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This Is Our Youth

Punchkin Repertory crafts something special out of the vast "nowhere" in the lives of its three protagonists

Reviewed by Adam Roberts, Fri., Aug. 8, 2014

Look back in anger: Eric Austin's Dennis gets straight with Clint Harris' Warren
Look back in anger: Eric Austin's Dennis gets straight with Clint Harris' Warren
Courtesy of Punchkin Repertory

The Off Center, 2211-A Hidalgo
www.punchkin.org
Through Aug. 10
Running time: 2 hr., 10 min.

"Even nowhere can be someplace special," wrote Peter Marks in his New York Times review of This Is Our Youth in the mid-Nineties. Punchkin Repertory Theatre's production at the Off Center beautifully exemplifies his idea in many ways. The setting is specific – an Upper West Side apartment in 1982 – but the brokenness that's evident from every angle constitutes a vast "nowhere" that permeates the far reaches of Kenneth Lonergan's story.

This brokenness is first noticeable in Dannie Snyder and Stuart Feild's fantastically conceptual set, with its jagged, disconnected bricks that hang from the ceiling and emanate from appliances. The very incomplete but foreboding apartment wall creates a visual sense of entrapment, from which escape is still possible if its prisoners can beat the drying mortar. It's a metaphor for the vices of the plot, including broken families and, especially, drug activity.

Although the play's three characters experience brokenness in unique ways, the acting behind them is in no need of mending. This is seamless, spot-on characterization – some of the best I've ever seen in a three-hander. Eric Austin never falters in his portrayal of drug dealer Dennis, showing amazing stamina and energy in an intensely angry role. Time and again, Austin proves his stunning ability to turn on a dime from the abrasive and abusive character we see on the outside to the sympathetic soul we know resides deep beneath.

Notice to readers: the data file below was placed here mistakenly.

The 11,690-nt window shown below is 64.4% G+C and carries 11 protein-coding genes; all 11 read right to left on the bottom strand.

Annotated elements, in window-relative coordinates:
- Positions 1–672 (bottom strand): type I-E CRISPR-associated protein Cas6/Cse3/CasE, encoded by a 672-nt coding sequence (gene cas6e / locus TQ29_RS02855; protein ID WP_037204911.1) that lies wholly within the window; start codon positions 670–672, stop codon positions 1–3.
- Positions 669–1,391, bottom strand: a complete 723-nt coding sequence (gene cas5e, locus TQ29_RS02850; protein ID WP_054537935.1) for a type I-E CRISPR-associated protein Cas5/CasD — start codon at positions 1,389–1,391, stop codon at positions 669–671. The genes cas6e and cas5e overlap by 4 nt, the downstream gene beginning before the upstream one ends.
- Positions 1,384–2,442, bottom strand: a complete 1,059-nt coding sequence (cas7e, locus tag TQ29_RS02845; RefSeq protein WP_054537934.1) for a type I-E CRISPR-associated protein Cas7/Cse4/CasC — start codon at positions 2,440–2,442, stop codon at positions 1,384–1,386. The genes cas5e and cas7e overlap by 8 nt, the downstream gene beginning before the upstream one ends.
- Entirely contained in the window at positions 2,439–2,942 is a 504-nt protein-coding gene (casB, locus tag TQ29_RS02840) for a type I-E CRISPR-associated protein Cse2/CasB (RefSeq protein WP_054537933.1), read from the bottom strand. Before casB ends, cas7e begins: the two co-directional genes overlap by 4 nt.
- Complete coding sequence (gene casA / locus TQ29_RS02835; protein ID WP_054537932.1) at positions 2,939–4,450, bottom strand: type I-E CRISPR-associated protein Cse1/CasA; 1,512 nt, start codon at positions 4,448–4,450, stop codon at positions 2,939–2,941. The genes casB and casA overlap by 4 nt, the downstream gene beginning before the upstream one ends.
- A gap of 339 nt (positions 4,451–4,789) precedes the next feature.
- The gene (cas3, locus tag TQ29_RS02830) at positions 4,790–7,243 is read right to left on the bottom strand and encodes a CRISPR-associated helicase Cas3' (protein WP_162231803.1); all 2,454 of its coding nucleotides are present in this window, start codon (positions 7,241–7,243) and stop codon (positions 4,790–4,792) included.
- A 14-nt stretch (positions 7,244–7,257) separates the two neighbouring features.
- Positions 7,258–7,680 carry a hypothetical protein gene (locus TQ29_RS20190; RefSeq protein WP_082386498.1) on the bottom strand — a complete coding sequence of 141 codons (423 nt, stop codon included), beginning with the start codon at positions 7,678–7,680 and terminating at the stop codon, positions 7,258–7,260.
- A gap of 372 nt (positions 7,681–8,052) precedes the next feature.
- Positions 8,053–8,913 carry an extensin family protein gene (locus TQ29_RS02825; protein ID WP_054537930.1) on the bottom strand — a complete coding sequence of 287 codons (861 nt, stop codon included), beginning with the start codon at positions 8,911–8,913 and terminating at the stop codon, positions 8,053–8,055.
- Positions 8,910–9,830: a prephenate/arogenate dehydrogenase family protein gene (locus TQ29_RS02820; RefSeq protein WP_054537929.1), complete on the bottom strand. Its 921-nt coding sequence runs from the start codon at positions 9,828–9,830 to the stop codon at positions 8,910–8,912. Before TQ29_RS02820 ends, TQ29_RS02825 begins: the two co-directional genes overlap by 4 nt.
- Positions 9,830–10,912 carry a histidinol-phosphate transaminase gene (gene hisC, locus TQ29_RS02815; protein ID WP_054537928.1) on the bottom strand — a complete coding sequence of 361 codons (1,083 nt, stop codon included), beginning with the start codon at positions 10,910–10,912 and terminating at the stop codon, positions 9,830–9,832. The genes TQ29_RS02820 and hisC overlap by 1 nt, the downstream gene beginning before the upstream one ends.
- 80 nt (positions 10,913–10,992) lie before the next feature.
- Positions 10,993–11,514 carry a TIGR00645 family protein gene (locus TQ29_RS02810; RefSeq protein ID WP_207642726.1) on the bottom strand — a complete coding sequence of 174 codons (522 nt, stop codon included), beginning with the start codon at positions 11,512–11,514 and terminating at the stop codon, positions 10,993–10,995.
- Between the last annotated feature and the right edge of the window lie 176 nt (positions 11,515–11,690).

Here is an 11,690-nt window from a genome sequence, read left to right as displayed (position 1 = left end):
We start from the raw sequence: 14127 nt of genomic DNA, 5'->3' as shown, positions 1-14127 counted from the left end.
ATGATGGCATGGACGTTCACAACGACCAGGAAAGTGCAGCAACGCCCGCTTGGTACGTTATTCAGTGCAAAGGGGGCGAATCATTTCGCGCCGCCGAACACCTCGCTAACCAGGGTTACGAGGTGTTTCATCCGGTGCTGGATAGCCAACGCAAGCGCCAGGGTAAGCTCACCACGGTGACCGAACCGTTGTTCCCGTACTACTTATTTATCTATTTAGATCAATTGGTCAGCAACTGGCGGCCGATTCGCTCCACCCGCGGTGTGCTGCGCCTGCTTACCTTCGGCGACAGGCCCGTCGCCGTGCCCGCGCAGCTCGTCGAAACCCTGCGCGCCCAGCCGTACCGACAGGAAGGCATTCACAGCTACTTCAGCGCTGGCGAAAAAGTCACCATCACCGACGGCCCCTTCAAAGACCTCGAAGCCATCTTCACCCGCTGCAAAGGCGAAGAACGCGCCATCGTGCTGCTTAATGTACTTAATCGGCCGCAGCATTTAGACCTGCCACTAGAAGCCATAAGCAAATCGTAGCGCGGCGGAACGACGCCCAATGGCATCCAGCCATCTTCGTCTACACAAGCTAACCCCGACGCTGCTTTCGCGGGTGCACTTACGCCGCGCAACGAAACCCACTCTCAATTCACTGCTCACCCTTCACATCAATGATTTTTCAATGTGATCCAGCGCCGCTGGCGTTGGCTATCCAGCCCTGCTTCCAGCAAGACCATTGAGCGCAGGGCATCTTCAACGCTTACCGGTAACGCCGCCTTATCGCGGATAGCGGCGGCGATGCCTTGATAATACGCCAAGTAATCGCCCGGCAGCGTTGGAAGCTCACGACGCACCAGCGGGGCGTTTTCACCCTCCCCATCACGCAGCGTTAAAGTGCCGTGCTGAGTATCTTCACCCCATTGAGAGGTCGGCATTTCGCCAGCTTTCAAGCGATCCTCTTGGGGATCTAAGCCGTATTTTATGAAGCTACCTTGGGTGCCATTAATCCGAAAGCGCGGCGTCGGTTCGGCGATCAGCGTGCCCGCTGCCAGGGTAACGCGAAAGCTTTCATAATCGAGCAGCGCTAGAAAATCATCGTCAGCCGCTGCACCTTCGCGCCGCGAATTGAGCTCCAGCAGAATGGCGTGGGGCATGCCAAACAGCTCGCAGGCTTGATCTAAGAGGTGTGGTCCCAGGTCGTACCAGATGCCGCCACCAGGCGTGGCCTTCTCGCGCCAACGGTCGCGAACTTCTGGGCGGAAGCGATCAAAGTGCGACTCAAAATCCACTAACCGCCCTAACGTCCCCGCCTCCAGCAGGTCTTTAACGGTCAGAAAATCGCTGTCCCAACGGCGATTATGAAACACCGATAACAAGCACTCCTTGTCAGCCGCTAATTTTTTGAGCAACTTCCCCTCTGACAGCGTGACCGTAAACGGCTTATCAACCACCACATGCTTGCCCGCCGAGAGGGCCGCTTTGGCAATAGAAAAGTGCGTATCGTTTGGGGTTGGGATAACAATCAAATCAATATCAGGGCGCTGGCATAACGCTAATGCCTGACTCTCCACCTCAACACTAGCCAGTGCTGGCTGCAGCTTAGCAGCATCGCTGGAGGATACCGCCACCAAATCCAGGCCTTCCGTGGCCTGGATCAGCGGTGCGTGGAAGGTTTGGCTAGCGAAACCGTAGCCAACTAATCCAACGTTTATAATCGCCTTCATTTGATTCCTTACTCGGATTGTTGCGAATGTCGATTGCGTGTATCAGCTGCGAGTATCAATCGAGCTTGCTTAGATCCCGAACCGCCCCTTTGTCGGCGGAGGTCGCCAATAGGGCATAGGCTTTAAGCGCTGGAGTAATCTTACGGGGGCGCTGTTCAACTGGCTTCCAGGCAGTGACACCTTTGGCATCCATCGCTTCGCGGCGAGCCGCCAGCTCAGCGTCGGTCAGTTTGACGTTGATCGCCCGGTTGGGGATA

As Dennis' 19-year-old friend Warren, Clint Harris delivers a quirkiness that one would be hard-pressed to beat. The off-the-wall physical profile he creates for his character is as consistent as it is complex. We all know someone who reminds us of Harris' Warren, yet the spin is all his own. Having stolen $15,000 from his father, Warren is in some hot water, and he's bringing buddy Dennis along for the ride. Harris and Austin play off each other with wonderful chemistry, never missing a beat or opportunity to put their prowess for subtle choices into action.

Enter Hannah Burkhauser as Jessica, Warren's crush. In many ways, Jessica embodies the dichotomy of Dennis and Warren in a single character. Like Dennis, she's raging with anger one moment, but she's geeking out over Warren's childhood toy collection the next. This is the essence of Jessica, which Burkhauser brings to the fore within her first moments onstage. She's a woman of a thousand faces but no masks; each expression is calibrated in moment-to-moment response, as in a master tennis game. If acting is reacting, these three actors are exemplars of the adage.

Director Dannie Snyder has done especially fine work here. The production's vision is cohesive, its moments always motivated. Snyder has seen to it that the details aren't left behind and that the big picture remains fully intact.

Bravo, Punchkin Rep, for taking us someplace special.

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